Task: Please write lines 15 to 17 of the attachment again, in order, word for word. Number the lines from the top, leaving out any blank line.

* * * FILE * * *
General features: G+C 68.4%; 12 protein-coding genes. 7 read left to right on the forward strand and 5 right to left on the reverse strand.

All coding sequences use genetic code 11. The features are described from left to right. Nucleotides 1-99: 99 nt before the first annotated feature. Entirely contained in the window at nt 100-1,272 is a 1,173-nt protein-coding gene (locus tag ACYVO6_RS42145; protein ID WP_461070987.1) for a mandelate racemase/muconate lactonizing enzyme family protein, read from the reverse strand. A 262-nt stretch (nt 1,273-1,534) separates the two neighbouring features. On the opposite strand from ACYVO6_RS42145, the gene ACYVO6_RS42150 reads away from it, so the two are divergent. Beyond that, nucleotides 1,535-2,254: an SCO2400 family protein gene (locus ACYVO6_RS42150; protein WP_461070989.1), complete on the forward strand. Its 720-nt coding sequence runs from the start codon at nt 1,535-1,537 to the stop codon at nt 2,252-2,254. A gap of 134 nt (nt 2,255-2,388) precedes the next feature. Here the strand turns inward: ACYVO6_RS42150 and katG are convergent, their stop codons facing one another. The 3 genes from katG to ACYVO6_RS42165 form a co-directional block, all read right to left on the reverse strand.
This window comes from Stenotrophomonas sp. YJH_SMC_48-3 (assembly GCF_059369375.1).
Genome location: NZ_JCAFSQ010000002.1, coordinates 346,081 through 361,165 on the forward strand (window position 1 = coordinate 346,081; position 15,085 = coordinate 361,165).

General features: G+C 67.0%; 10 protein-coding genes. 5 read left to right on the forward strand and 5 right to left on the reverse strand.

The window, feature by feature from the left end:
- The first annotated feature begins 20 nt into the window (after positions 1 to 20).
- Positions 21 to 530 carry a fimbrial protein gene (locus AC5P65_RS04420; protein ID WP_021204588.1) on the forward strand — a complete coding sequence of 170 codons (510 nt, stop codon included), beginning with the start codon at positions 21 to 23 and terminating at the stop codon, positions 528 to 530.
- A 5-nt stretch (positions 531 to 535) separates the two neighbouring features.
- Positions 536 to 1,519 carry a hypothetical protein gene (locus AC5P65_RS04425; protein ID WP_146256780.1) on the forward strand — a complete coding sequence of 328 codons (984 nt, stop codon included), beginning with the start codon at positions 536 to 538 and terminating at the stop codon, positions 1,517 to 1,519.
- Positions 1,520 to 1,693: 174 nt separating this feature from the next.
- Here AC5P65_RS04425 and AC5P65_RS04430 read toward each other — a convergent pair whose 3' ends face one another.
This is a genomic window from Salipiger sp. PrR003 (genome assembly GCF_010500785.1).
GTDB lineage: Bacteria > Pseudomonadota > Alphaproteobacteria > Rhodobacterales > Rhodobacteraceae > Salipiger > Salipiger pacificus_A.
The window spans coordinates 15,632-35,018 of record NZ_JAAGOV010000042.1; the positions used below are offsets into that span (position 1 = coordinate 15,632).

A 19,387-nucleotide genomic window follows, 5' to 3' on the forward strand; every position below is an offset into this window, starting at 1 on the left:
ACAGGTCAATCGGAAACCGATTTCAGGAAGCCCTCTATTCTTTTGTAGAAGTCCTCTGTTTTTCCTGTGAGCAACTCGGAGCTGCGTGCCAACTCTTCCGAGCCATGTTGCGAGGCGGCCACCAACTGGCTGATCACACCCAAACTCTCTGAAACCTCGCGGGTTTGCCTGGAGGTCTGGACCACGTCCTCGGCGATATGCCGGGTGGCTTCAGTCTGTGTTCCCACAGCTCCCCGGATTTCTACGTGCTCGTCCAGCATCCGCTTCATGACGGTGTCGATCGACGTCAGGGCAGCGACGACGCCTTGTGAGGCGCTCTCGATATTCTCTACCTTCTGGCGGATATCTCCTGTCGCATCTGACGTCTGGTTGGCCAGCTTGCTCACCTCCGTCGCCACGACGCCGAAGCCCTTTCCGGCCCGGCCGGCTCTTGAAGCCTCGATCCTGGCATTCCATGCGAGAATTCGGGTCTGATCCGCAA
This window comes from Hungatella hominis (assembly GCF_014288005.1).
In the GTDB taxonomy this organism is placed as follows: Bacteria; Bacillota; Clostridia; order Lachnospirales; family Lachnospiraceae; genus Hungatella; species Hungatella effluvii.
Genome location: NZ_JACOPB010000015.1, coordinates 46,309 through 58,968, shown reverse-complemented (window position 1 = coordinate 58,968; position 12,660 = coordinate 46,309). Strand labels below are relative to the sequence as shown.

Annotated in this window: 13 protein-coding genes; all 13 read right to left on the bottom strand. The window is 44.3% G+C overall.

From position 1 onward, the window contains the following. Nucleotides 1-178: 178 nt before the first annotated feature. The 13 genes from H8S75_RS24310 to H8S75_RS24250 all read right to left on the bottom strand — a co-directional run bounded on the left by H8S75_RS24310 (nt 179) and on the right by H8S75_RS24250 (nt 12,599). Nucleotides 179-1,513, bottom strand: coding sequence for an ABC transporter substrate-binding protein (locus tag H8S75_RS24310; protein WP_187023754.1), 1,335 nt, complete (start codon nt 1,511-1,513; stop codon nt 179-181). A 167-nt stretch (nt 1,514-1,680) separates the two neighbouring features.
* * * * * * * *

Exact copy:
The window spans coordinates 15,632-35,018 of record NZ_JAAGOV010000042.1; the positions used below are offsets into that span (position 1 = coordinate 15,632).

A 19,387-nucleotide genomic window follows, 5' to 3' on the forward strand; every position below is an offset into this window, starting at 1 on the left:
ACAGGTCAATCGGAAACCGATTTCAGGAAGCCCTCTATTCTTTTGTAGAAGTCCTCTGTTTTTCCTGTGAGCAACTCGGAGCTGCGTGCCAACTCTTCCGAGCCATGTTGCGAGGCGGCCACCAACTGGCTGATCACACCCAAACTCTCTGAAACCTCGCGGGTTTGCCTGGAGGTCTGGACCACGTCCTCGGCGATATGCCGGGTGGCTTCAGTCTGTGTTCCCACAGCTCCCCGGATTTCTACGTGCTCGTCCAGCATCCGCTTCATGACGGTGTCGATCGACGTCAGGGCAGCGACGACGCCTTGTGAGGCGCTCTCGATATTCTCTACCTTCTGGCGGATATCTCCTGTCGCATCTGACGTCTGGTTGGCCAGCTTGCTCACCTCCGTCGCCACGACGCCGAAGCCCTTTCCGGCCCGGCCGGCTCTTGAAGCCTCGATCCTGGCATTCCATGCGAGAATTCGGGTCTGATCCGCAA